2. Be able to apply core concepts and theories learned to develop a case study of bioscience and biotechnology innovation in the bioeconomy using established techniques for case study development.
3. Have the knowledge and understanding of the trends in life science innovation, allowing them to situate the case study they are developing within the context of current trends in life science innovation discussed in Current Trends in Life Science Innovation I.
4. Have critical knowledge of the methodology of science and technology foresight analysis, and will be able to offer practical analyses of the role that case study development plays in foresight.
5. Be able to apply their knowledge of theories, concepts and practices associated with science and technology foresight analysis to identify and asses the drivers of change and the potential routes to desirable futures, while avoiding dystopias. Students learn to communicate effectively about the foresight exercise in the format and language of a strategic plan.
Assessment Information
Assessment will be a final essay of 3000 words presenting a foresight scenario and associated strategic recommendations.
Special Arrangements
Additional Information
Academic description Not entered
1) Foresight methodology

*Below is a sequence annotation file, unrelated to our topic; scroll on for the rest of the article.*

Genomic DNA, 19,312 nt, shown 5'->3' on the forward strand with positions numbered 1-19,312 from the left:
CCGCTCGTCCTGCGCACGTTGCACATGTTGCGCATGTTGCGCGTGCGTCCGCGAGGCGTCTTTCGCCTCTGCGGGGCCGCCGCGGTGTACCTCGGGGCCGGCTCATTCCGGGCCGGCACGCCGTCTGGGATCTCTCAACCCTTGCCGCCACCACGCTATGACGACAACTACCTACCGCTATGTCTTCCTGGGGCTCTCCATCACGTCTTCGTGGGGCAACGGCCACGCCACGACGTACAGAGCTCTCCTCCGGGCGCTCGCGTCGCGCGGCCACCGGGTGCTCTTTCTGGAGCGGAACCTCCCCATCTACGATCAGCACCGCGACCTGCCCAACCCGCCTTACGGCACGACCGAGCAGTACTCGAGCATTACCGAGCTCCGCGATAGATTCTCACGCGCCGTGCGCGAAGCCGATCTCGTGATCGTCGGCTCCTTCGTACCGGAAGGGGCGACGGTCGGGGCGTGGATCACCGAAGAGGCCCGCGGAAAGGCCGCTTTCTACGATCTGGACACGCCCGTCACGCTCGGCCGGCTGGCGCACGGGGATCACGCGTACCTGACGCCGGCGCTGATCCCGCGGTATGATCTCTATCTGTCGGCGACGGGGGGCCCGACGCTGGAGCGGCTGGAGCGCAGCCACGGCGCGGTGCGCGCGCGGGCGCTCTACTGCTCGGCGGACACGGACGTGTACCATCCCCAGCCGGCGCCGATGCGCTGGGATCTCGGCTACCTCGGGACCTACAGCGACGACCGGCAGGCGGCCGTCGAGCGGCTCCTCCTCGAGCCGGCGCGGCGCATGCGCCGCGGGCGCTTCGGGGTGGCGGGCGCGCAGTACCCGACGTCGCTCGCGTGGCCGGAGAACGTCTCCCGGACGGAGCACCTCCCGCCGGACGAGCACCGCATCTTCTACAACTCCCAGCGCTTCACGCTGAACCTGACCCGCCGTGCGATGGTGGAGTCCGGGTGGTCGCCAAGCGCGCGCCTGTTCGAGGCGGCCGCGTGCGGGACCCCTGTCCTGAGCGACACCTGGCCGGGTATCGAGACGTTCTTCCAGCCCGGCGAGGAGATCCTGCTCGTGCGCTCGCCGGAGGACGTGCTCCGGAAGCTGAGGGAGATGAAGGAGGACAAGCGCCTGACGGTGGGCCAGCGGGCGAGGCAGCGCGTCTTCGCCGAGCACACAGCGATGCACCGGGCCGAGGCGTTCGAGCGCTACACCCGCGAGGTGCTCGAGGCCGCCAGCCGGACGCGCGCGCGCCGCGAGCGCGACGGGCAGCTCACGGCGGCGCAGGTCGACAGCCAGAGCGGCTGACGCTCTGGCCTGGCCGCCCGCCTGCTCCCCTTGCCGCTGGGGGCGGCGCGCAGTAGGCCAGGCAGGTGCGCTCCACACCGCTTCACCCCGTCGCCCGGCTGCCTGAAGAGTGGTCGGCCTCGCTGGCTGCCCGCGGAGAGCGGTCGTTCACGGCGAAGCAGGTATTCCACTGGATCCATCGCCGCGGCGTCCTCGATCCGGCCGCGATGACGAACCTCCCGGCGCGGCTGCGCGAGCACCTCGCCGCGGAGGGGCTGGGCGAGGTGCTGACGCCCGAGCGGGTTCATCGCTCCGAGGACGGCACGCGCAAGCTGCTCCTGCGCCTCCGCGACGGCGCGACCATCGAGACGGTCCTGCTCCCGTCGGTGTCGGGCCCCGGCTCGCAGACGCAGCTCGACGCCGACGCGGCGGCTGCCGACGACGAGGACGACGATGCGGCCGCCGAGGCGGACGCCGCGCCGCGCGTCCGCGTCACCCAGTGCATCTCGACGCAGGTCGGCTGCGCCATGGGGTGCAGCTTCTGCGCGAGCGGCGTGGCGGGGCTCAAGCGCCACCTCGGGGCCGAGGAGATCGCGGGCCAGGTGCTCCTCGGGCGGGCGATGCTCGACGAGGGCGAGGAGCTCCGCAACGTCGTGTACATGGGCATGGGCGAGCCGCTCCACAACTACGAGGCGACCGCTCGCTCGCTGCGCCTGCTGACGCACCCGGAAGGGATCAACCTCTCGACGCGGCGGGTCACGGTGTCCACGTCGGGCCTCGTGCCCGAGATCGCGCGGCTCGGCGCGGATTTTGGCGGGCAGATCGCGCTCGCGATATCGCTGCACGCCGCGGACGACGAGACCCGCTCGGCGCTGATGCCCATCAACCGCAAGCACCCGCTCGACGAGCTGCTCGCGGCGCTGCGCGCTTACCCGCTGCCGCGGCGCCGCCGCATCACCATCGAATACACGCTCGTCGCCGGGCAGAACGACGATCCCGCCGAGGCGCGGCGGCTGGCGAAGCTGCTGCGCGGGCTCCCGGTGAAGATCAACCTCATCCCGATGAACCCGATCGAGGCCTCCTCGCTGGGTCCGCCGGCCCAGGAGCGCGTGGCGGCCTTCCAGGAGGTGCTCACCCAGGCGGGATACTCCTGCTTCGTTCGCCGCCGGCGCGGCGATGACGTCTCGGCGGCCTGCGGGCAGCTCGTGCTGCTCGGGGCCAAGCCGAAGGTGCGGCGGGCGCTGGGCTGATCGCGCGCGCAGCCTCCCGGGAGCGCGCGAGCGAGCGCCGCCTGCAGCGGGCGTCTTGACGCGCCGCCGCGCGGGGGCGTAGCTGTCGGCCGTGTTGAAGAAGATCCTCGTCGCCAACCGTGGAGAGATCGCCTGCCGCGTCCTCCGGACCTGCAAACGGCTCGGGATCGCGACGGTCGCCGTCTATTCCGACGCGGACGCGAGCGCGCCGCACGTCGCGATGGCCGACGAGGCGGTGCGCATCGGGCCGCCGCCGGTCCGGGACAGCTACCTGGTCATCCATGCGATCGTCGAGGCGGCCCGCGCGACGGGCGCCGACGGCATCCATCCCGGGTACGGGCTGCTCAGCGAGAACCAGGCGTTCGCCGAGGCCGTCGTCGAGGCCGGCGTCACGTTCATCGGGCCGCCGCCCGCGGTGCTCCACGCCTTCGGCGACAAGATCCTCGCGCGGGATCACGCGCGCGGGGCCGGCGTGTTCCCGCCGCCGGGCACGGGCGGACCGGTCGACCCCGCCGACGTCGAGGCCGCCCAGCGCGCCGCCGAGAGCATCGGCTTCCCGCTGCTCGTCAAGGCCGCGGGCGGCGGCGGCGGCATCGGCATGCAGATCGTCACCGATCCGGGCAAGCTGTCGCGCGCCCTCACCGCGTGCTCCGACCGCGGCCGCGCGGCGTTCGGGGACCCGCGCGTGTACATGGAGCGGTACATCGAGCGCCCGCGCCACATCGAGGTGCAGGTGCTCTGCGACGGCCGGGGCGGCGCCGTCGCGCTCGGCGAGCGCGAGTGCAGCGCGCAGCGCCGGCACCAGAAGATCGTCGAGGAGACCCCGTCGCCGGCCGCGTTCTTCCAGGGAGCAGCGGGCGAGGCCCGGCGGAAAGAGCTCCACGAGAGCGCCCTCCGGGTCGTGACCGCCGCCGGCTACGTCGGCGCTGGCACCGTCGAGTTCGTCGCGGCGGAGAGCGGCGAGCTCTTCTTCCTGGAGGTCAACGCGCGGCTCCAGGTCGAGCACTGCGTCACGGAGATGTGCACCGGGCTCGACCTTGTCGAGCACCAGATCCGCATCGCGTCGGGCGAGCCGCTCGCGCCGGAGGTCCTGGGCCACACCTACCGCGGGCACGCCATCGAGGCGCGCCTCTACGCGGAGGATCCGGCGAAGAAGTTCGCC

2) Scenario planning methods
3) Scenarios as a basis for innovation or business strategy
4) Presentations of foresight analysis and strategy recommendations
5) Presentations of foresight analysis and strategy recommendations
Transferable skills Not entered
Reading list Bishop, P., Hines, A., and T. Collins. 2007. The Current State of Scenario Development: An Overview of Techniques. Foresight 9:5-25.
Coates, J.F. 1985. Foresight in federal government policy making. Futures Research Quarterly. 1:29-53.
Popper, R. 2008. How are foresight methods selected? Foresight 10:62-89.
Ellet, W. 2007. Case Study Handbook: How to Read, Discuss, and Write Persuasively About Cases. Harvard: Harvard Business Press Books.
Georghiou, L. 2001. Third generation foresight ¿ integrating the socio-economic dimension. Proceedings of the International Conference on Technology Foresight. The Approach to and Potential for New Technology Foresight, NISTEP Research Material No. 77, March.
Georghiou, L. and M. Keenan 2005. Evaluation of national foresight activities, assessing rationale, process and impact. Technological Forecasting and Social Change. 73:761-77.
Gerring, J. 2007. Case Study Research: Principles and Practices. Cambridge: Cambridge University Press.